Post. 3 May 2019.

One reason to expect a U.S.-China trade agreement very soon is political considerations, according to Barshefsky. While President Trump threatens to raise tariffs to 25% on certain goods from China, such a high rate could cause him political problems in the U.S. because China’s retaliation would inflict economic pain on voters, she said. “He can say what he wants about who pays for tariffs, but it’s the importer who pays for the tariffs, consumers pay for the tariffs.” And so while a 10% tariff on Chinese goods is “absorbable” for the U.S., it has “hurt — it’s knocked a little bit off our growth.” But a 25% tariff is a “totally different gamble.”

As a former government trade official and an expert on China, Barshefsky continues to be concerned about the balance of economic relations with the U.S. Fielding a question from the audience about how the U.S. should respond to China’s increasing economic influence globally, she said the key thing is for the U.S. “to get its own house in order – China is secondary to that.” Countries “lead from strength” and not from “being number two or three or four, or being in a corrosive or eroded position.” The U.S. should “double down” investments in what she terms are its strengths – education, R&D, a large middle class, and “the alliance structure and its importance in the projection of U.S. power and values.” More could be added to this stripped-down list, she said, but the main point is to first “get done what has to be done, including infrastructure in the U.S., then, look at China.” Bulking up in the above areas would provide “a perfect counterpoint.”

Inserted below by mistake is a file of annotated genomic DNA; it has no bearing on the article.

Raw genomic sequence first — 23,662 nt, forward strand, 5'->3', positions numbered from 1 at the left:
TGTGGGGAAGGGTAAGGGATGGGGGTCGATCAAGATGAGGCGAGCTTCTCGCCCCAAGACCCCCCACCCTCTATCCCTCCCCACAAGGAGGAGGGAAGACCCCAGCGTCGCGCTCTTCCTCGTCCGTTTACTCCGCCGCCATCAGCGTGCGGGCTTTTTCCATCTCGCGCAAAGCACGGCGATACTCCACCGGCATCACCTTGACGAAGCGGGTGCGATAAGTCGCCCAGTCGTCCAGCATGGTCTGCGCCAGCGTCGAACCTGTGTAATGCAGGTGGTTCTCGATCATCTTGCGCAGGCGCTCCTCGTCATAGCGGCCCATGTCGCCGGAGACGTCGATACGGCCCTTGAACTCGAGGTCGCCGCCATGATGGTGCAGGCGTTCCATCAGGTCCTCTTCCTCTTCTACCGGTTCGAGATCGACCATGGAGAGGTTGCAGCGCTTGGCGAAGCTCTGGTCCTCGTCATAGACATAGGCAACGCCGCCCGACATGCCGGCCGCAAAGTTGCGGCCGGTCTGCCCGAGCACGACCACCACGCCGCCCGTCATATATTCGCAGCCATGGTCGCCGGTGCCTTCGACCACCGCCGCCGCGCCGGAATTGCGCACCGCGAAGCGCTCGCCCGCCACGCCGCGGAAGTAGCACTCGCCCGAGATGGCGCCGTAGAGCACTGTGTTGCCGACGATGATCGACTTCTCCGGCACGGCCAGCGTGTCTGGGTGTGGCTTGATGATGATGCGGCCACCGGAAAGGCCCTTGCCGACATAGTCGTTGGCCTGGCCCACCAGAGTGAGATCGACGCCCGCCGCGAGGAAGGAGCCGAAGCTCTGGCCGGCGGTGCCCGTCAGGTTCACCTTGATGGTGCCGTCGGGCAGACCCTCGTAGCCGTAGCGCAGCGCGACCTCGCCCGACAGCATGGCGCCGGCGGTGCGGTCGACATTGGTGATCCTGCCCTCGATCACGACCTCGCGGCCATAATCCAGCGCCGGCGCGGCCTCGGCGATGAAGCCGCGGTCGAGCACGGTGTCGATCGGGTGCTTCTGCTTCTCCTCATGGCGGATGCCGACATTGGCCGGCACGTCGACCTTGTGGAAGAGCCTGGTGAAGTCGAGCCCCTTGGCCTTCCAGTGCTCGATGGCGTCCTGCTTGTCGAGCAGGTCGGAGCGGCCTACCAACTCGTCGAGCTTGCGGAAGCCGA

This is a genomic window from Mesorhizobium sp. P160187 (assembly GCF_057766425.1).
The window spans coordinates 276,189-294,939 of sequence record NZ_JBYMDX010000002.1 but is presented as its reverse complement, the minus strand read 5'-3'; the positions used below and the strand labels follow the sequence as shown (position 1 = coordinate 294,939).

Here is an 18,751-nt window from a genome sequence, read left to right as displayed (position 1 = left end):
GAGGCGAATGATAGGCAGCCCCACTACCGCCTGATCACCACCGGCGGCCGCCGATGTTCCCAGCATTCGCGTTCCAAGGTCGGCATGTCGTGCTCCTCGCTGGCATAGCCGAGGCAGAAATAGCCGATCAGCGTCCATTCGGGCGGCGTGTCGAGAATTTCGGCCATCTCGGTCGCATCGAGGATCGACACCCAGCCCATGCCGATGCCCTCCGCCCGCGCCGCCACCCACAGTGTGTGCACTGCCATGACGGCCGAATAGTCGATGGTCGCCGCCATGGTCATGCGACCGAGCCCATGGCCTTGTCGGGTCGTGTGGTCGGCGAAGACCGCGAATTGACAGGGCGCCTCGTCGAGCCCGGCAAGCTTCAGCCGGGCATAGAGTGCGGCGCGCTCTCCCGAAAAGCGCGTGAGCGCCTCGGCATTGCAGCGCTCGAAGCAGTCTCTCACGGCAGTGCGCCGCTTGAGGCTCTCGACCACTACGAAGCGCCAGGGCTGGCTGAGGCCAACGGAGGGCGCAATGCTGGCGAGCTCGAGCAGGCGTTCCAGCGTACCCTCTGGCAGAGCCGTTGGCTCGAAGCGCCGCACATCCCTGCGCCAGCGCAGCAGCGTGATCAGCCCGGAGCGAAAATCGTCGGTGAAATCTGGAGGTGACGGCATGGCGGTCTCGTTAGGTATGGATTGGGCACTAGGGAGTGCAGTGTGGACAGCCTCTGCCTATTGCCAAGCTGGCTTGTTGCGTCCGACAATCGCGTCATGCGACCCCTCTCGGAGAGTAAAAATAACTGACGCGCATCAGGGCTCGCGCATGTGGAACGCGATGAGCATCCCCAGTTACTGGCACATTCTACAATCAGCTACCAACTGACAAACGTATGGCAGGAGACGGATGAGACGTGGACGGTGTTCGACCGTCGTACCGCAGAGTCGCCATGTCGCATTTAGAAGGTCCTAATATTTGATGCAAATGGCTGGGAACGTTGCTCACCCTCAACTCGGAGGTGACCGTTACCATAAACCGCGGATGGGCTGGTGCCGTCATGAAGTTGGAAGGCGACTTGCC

Published by William Vaughan

filmmaker, artist

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